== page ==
“If you met me, you’d never know.”

So. I’m bisexual.

And if you met me, you’d never know. You’d have no reason to suspect. For one, I’m happily married to my wife and have a daughter that we made with the usual method. And secondly, I work in theatre (well known to be the most macho of all professions). I rarely bring it up because, to be honest, it’s never really struck me as being that big of a deal. If you asked me to list all the words that define me as a person in order of importance, “bisexual” would be far, far down the list after husband, father, son, brother, writer, Irishman, Catholic*, blogger, Disney fan and tireless crusader for the abolition of the Oxford comma.

Your day will come, you tumour on the English language,you.

Your day will come, you tumour on the English language,you.

It’s like that for the vast majority of bisexuals, I think. We’re by far the most numerous of the LGB…T…Q…+ (Christ, you know you’re inclusive when your acronym is longer than most regular words) crowd and, weirdly, the least visible (especially guys). Most bisexuals tend to end up with a person of the opposite gender. Partially because of the tyranny of heteronormative oppression but mostly because of the tyranny of basic mathematics. In any given population around 47% will be women who like dudes and only 3% will be dudes who like dudes so…yeah, if gender is not a deal breaker for you either way the odds are you’re going to end up with someone from the other team.

Usually. Not Always.

And so we come to the topic that brings us together, today.



Oh for the love of crumbcake…

Okay, I didn’t really want to write this post because I know it’s just going to open up a whole steaming mess but this article on Irish Central kinda forced my hand.

Before I get into this, I need to establish a few things:

I am completely in favour of gay marriage.

I intent to vote YES in the upcoming referendum and will be encouraging all my friends to register and do likewise.

I have mocked John Waters’ beard in a public forum and called him mean names.

Now that that’s clear, let’s get on to the matter at hand.


Asher’s Bakery in Belfast were recently commissioned to create a cake depicting Bert and Ernie and encouraging eaters of said cake to endorse gay marriage. The owners of Asher’s, being Christians of a certain stripe, refused this commission. Asher’s is now facing legal action from Northern Ireland’s Equality Commission and a rather hefty fine. I have a rather massive problem with this and here is why:

The article I linked to says the following: “Would people be so quick to defend Asher’s if they refused to serve Jews, Muslims or Hindus on the grounds that to do so would offend their religious beliefs?”

Alright, now that is a sloppy, poorly thought out, deliberately misleading and bullshit comparison for a number of reasons. Firstly, it implies that if the customer who ordered the cake had been straight, Asher’s would not have had an issue with, that is, that the orientation of the customer was the issue. Secondly, it refuses to acknowledge that there is a difference between serving all your customers equally in compliance with equality legislation and the norms of a just and fair society and engaging in a political act. And yes, baking a cake depicting a couple of ambiguously gendered muppets declaring support for marriage equality is a political act. And in no free and fair society can any citizen be compelled to engage in a political act against their own conscience. As I mentioned before, the above comparison is garbage. Here are some accurate ones.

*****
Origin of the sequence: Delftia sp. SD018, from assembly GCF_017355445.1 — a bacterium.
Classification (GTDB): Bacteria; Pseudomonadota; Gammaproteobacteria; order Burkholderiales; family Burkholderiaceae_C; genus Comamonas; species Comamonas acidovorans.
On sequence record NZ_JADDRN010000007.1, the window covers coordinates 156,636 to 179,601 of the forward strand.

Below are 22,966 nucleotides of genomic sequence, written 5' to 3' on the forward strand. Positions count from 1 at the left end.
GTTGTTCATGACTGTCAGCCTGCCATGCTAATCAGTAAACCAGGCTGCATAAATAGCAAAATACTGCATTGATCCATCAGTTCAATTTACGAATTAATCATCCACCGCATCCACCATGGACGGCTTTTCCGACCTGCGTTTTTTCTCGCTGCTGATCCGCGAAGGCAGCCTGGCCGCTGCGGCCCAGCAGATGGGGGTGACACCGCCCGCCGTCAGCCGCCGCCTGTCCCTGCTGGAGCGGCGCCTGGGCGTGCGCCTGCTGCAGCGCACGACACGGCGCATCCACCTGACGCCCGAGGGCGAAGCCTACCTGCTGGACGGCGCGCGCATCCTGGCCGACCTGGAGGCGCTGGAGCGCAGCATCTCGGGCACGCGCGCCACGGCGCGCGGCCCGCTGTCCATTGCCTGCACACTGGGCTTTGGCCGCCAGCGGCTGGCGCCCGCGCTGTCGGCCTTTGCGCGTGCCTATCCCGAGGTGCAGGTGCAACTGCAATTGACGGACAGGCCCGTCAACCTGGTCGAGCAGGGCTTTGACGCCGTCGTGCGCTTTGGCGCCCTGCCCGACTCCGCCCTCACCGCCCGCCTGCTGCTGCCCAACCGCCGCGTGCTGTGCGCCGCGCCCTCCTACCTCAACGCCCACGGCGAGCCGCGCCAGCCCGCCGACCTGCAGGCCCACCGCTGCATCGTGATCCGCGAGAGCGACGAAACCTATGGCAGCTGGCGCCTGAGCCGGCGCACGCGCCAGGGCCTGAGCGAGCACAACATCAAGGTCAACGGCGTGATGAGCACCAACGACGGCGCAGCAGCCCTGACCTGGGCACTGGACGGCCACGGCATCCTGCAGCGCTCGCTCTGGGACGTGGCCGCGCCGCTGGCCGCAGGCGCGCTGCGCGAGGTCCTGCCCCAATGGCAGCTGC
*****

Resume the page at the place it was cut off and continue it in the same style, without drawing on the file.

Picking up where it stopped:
A gay baker refusing to bake a cake supporting same sex marriage only.

A Jewish baker refusing to make a cake for the PLO.

A Palestinian baker refusing to bake a cake extolling the state of Israel.

A Unionist baker refusing to make a pro-Sinn Féin cake.

A Pakastani baker politely but firmly turning down an order to make pro-UKIP éclairs.



You might agree or disagree with the choices of the above batch of bakers. But they are their choices to make. Forcing someone to make a political statement against their own conscience is not simply wrong when you agree with the baker’s position. It’s wrong. Period. That is denying the right of someone to follow their own conscience even when it doesn’t impinge on the rights and freedoms on others (it doesn’t, there are scads of bakeries in Belfast who would be only too happy for the business) .

The article I linked to above states that the owners of Asher’s are free to follow their own conscience but “the may do this in a private religious capacity, not in a public business capacity.” Here’s the problem, people don’t just shut off their sense of right and wrong when they punch the clock. We are moral beings twenty-four seven. When politicians or cops or soldiers or bankers claim that they were just doing their jobs and it wasn’t their responsibility to question whether it was right or wrong we call bullshit. Every human being has a responsibility to their own conscience, even if that conscience is increasingly archaic, backward and out of step with the rest of the civilised world.